Do you remember your mom’s stuffed peppers? I do. I was just a kid and wouldn’t touch the peppers. No way! I loved the filling, though--and it was so simple. Tomatoes, rice, ground beef, seasonings…I loved that part! My mom gave me a pass and let me skip the peppers without a big showdown, thank goodness! She used green bell peppers, which are good in some things, like sausage and peppers, but to eat them stuffed--they’re just too “green pepperish.” Do you know what I mean? Bitter.
In fact, growing up, my mom always bought green peppers. Were red bells not very common then? I have no idea! Red bells are just green bells that have been allowed to ripen--were growers too impatient back then? In my opinion, green pepper overwhelms most dishes. I know--a lot of you will probably disagree, but red, orange, and yellow bell peppers are so much sweeter. We even love them raw! Plus, they’re good for you:
- They’re great sources of Vitamins C, A, B6 and Folic Acid
- They contain Beta-Carotene and Lycopene
- These are all good things that do good things for you!
- Eat some peppers today. (That’s my PSA for the day.)
I saw these stuffed peppers in the June edition of BBC’s Good Food magazine. It’s one of my all time favorite food mags. Every single issue I have is “well read” and full of dog eared pages and a few cooking spills. Living in the US, it’s a bit pricier to buy here, but it’s well worth it. It’s a large magazine--and I dare you to look at one issue and not find ten recipes you want to try immediately.
The original recipe uses couscous as the base for the stuffing. I opted for quinoa. Haven’t tried quinoa yet? You should! Why? Quinoa is all at once creamy, a little chewy, tastes sort of nutty--and is so good for you:
- It’s related to leafy greens, like powerhouses spinach and Swiss Chard.
- Quinoa is an ancient “grain,” and once referred to as “the gold of the Incas.”
- It’s high in protein and contains “complete protein,” which means it has all 9 essential amino acids.
- Quinoa's a good source of magnesium and riboflavin, reported to help with easing migraines.
- It’s a good source of manganese and copper, two minerals very important in superoxide dismutase enzyme, which is an antioxidant.
- There’s 12 grams of dietary fiber in 1 cup of quinoa.
So you see? This dish is a nutritional powerhouse! The recipe will make a bit more stuffing than you need for the peppers, but the leftovers make a nice light lunch the next day. Also, measurements aren’t exact for the add-ins, so go ahead and eyeball those to your taste. The original recipe uses pine nuts, which were nowhere to be found at TJ’s that day, so pistachios agreed to be stunt doubles.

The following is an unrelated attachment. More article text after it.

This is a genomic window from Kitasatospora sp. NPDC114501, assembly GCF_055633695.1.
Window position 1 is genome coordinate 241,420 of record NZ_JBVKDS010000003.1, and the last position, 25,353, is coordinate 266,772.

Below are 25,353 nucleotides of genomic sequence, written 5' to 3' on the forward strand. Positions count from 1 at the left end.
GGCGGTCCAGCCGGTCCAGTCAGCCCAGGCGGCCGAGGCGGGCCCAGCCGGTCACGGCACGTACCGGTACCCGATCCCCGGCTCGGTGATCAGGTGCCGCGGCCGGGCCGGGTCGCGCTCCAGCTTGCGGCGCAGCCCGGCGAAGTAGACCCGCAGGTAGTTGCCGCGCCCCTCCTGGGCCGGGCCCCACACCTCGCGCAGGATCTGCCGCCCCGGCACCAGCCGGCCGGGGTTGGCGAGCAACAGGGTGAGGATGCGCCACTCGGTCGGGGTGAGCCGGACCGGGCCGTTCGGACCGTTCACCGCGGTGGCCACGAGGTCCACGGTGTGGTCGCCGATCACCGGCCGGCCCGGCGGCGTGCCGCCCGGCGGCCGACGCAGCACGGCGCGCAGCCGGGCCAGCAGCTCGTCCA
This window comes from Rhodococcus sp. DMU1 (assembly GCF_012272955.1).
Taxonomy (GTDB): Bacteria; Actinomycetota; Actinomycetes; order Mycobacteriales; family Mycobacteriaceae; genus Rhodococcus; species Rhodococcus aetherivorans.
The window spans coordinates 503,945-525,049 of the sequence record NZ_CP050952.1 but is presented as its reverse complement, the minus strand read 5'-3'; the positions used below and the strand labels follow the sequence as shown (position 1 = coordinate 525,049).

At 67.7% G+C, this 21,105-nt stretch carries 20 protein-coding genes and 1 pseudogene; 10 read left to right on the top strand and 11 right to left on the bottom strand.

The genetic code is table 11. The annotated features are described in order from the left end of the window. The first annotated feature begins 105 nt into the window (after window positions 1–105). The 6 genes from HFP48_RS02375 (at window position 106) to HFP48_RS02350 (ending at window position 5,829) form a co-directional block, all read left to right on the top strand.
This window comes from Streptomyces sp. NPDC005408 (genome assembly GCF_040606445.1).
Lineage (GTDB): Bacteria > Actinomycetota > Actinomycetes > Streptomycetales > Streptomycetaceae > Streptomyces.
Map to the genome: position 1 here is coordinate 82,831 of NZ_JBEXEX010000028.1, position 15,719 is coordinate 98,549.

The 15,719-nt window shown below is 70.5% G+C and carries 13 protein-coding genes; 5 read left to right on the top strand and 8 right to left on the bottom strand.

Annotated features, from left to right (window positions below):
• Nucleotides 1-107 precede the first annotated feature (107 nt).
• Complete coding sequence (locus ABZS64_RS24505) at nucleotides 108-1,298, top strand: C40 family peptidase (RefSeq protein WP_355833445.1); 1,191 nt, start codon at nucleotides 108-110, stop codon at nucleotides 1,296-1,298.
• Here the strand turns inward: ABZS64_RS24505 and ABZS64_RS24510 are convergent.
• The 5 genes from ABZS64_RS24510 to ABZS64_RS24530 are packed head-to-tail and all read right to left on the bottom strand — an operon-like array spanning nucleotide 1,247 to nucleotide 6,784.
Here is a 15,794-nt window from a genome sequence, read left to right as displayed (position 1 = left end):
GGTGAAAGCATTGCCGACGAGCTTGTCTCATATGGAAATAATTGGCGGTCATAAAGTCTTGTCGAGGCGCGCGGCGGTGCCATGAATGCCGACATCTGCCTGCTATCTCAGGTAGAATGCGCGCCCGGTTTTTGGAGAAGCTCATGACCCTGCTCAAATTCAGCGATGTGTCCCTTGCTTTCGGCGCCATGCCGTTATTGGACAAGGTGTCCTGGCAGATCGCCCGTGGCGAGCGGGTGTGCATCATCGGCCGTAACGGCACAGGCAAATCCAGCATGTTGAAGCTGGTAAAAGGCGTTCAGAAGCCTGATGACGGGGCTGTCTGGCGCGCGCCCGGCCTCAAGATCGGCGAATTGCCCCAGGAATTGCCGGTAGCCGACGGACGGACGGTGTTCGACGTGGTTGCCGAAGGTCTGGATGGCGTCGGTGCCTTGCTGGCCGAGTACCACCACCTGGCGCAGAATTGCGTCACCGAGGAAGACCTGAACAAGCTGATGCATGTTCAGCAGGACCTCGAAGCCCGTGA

Mediterranean Style Stuffed Peppers
adapted from BBC Good Food
1 each red, yellow, and orange bell peppers, halved, seeds and membranes removed (leave stems on)
1 1/2 cups dry quinoa
Vegetable or chicken broth (for cooking the quinoa in--I needed 3 cups)
1/2 cup pistachios (this is approximate-you can add more if you like), lightly toasted
1/2-3/4 cup black olives, roughly chopped
Feta cheese (about 3/4 cup, divided) (I used an herbed feta from Trader Joe's)
1 cup grape tomatoes, halved
1/4 cup fresh basil, shredded (stack leaves, roll them up, and slice across for ribbons)
Heat oven to 400.
Rinse your quinoa and prepare according to package directions--using your choice of broth in place of water.
Place the prepared peppers on a plate and microwave on medium for about 5 minutes, until slightly soft.
Place them on a baking tray, open side facing up.
When the quinoa is done, stir in the remaining ingredients, leaving some of the feta aside to sprinkle over the top of the peppers.
Stuff the peppers--really pack them full, you'll have more than enough stuffing!
Top with the rest of the feta.
Bake for 10-12 minutes, until the feta looks browned and delicious.
Serve with a nice green salad, if you like.
These aren’t your mom’s stuffed peppers! Well, not my mom’s, anyway. If old school stuffed peppers make your spine tingle--in a not so good way, give these a try!